Things That Go Bump

Re-Reading RL Stine's Bizarrely Beloved Goosebumps Series

Book the Seventeenth: Why I’m Afraid of Bees 03/13/2012

Filed under: Goosebumps — Christy Admiraal @ 8:40 pm
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Tagline: “He’s no ordinary human bee-ing…” (A welcome return to the proper ellipsis, but pun-wise, this is pretty weak. Think about the wealth of bee puns out there. This is as pathetic as the time George Weasley defaulted to feeling “saintlike” and “holey” post-ear loss.)

Premise: Protagonist (?) Gary Lutz is kind of a loser, ridiculed by his peers, his sister, his sister’s cat, and his beekeeping neighbor, Mr. Andretti. (He’s probably not related to race car driver Mario Andretti, but I bet he gets asked if he is a lot.) Fed up with only feeling comforted by the unfeeling presence of his computer, Gary decides he’ll check out Person-to-Person Vacations, an agency which would allow him to swap bodies with someone else for a week. He goes for it and ends up in the body of a bee when the body swap goes awry. A large portion of this book is devoted to Gary’s misadventures as a bee. He’s not very good at bee-ing (sorry) one, so he tries to get his old body back. Unfortunately, its current resident, Dirk Davis, refuses to leave, going against contractual obligations set by Person-to-Person. So Gary does the logical thing and stings him. Then Gary’s back to his old body, Dirk’s back to his, and, presumably, all is right with the world again. The last page alludes to the idea that Gary has retained some bee-like characteristics, like a taste for pollen, but there’s sadly no twist here, earned, hackneyed, hilarious, or otherwise.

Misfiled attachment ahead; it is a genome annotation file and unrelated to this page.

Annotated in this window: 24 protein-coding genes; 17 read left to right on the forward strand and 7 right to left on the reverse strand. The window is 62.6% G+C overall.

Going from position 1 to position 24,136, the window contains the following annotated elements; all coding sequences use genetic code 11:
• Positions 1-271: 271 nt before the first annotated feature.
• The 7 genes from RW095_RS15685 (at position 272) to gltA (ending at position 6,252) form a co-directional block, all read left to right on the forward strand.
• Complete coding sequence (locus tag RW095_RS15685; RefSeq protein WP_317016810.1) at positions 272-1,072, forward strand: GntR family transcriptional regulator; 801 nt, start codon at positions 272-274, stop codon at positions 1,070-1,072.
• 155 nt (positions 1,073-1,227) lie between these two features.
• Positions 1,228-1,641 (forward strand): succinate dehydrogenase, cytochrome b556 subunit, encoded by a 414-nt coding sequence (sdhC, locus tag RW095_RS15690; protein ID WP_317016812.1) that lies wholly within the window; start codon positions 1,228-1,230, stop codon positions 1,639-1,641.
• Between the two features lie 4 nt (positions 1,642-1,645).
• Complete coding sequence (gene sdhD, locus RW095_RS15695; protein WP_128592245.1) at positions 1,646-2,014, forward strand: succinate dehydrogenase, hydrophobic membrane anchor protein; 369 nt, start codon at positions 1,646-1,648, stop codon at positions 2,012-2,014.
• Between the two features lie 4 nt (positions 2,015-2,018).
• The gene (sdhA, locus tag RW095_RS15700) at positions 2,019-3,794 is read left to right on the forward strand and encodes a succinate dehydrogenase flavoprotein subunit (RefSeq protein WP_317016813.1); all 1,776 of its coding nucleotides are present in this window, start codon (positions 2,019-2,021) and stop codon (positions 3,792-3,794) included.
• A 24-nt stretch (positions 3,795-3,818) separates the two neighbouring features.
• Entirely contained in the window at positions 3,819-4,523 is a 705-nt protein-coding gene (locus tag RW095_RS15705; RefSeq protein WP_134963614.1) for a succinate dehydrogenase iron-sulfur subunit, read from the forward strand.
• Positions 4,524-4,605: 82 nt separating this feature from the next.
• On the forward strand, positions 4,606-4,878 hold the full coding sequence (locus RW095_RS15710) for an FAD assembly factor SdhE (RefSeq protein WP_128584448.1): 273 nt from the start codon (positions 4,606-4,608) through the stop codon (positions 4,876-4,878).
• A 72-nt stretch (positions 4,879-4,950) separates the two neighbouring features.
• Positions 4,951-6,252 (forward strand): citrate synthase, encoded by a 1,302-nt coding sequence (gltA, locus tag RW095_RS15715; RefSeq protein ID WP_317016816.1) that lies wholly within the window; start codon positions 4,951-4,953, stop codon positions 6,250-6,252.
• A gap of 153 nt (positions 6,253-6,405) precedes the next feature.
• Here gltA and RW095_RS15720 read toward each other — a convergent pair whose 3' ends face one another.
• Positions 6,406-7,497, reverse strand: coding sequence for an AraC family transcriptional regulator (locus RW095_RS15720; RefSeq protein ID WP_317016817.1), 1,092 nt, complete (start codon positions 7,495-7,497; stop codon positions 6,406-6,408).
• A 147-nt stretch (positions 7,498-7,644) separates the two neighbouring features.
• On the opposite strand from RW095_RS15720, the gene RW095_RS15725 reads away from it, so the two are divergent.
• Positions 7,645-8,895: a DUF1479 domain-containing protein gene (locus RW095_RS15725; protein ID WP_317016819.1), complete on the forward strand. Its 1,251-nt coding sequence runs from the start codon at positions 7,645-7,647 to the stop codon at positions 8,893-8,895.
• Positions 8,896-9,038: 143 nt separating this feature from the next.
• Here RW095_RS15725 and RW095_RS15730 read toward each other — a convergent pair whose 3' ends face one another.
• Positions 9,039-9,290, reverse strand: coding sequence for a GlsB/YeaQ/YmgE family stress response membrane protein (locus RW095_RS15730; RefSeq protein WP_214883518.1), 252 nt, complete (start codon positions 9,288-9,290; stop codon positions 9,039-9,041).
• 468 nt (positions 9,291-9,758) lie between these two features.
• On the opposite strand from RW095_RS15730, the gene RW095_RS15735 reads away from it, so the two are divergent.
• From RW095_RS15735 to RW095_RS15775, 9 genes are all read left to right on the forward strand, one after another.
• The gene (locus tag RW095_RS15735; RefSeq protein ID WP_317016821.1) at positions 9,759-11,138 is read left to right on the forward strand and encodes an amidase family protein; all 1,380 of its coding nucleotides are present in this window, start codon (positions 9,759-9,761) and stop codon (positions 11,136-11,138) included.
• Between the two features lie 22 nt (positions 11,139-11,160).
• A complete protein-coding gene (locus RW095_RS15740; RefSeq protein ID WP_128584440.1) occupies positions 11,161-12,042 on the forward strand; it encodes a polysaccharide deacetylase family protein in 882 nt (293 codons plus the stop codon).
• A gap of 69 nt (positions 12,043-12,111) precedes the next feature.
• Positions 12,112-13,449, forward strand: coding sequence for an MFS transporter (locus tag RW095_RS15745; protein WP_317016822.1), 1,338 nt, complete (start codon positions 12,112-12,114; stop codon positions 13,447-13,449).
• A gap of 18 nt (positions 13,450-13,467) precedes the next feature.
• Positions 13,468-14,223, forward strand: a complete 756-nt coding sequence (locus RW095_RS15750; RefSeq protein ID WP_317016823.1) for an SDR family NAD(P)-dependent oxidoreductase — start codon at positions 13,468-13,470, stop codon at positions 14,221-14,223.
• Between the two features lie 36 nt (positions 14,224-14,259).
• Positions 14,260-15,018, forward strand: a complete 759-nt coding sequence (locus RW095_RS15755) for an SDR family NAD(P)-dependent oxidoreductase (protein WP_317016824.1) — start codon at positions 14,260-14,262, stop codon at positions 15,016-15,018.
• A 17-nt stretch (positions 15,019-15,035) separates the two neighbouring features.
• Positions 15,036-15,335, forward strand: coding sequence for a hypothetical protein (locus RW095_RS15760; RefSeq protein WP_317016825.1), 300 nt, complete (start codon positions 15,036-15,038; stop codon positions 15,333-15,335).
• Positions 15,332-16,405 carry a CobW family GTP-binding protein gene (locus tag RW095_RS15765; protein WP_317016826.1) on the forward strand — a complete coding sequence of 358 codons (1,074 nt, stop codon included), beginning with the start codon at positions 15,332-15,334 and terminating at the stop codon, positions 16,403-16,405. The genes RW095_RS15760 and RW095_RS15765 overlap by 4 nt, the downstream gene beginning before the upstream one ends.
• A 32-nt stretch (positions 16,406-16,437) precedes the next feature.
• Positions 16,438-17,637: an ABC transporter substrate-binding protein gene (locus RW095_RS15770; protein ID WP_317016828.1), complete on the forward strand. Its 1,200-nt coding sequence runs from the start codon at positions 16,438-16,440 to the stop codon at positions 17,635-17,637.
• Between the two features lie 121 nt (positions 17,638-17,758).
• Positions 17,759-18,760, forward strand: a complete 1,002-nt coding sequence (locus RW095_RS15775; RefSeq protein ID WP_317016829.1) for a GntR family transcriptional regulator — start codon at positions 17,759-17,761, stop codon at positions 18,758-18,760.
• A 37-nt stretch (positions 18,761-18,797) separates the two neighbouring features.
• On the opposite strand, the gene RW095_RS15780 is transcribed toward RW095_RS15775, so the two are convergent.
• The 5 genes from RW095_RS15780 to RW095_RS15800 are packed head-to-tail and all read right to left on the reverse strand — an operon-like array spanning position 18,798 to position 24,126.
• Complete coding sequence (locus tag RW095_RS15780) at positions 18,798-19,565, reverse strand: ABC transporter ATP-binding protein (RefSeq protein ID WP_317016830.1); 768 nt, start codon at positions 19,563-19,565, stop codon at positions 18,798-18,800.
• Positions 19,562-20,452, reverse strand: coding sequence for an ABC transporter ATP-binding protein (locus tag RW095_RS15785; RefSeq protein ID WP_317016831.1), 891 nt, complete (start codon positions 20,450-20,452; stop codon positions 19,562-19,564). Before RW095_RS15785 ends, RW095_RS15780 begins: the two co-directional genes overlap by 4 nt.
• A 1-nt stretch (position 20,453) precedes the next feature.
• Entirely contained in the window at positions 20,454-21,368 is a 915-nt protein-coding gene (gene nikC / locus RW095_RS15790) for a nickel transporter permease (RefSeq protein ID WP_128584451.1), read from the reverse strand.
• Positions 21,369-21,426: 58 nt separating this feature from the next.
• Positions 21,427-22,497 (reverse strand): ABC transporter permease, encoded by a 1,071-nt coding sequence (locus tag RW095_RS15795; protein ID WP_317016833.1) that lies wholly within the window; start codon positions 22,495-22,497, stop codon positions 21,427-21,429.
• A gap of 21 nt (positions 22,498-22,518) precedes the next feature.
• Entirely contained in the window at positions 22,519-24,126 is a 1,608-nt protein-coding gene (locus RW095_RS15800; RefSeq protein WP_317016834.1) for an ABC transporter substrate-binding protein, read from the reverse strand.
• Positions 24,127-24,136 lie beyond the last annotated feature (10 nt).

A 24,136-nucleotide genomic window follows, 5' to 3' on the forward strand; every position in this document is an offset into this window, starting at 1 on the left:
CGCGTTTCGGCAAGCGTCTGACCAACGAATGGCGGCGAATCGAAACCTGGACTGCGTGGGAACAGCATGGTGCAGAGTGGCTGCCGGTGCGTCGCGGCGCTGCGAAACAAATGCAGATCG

Creepiness factor: Nonexistent. Kid gets turned into a bee and eventually returns to human form. That is literally all that happens in this book.

Signature Stine moment: It kind of feels like Stine’s phoning it in here, perhaps coasting on the waves of goodness generated by One Day at HorrorLand. So there’s not much to pick from in Why I’m Afraid of Bees. But I was able to find a combination of truncated sentences and hypothetical questions, so there’s that.

“Were the others following me? Were they?


They didn’t want to let me escape.”

See, Gary’s talking about the rest of the bees from Mr. Andretti’s hives, and he’s trying to find a way to–you know what? Never mind.

Accuracy of title: Inaccurate. Horribly inaccurate. As Gary Lutz himself puts it on the penultimate page, “I’m not scared of any of the things I used to be scared of.” And one of those things was bees. How do you like that?

Moral of the story: Next time you want to patronize a business called Person-to-Person Vacations, don’t.

Overall rating: 4/10. Granted, anything was going to be disappointing after the pure ecstasy that was One Day at HorrorLand, which somehow seems even greater now than it did a week ago. Nevertheless, this is a worse than average Goosebumps title. Hopefully, the undue sequel to Monster Blood will be better somehow. Oh, one thing I did like: Gary Lutz is a lot like 30 Rock’s Lutz, so if you could just go ahead and ‘shop Lutz’s face over Gary’s in the cover art I put here, that’d be great. Thanks!


Book the Sixteenth: One Day At HorrorLand 03/06/2012

Filed under: Goosebumps — Christy Admiraal @ 11:41 pm
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Tagline: “Enter if you dare…” (Again? Really? Who’s editing these things?)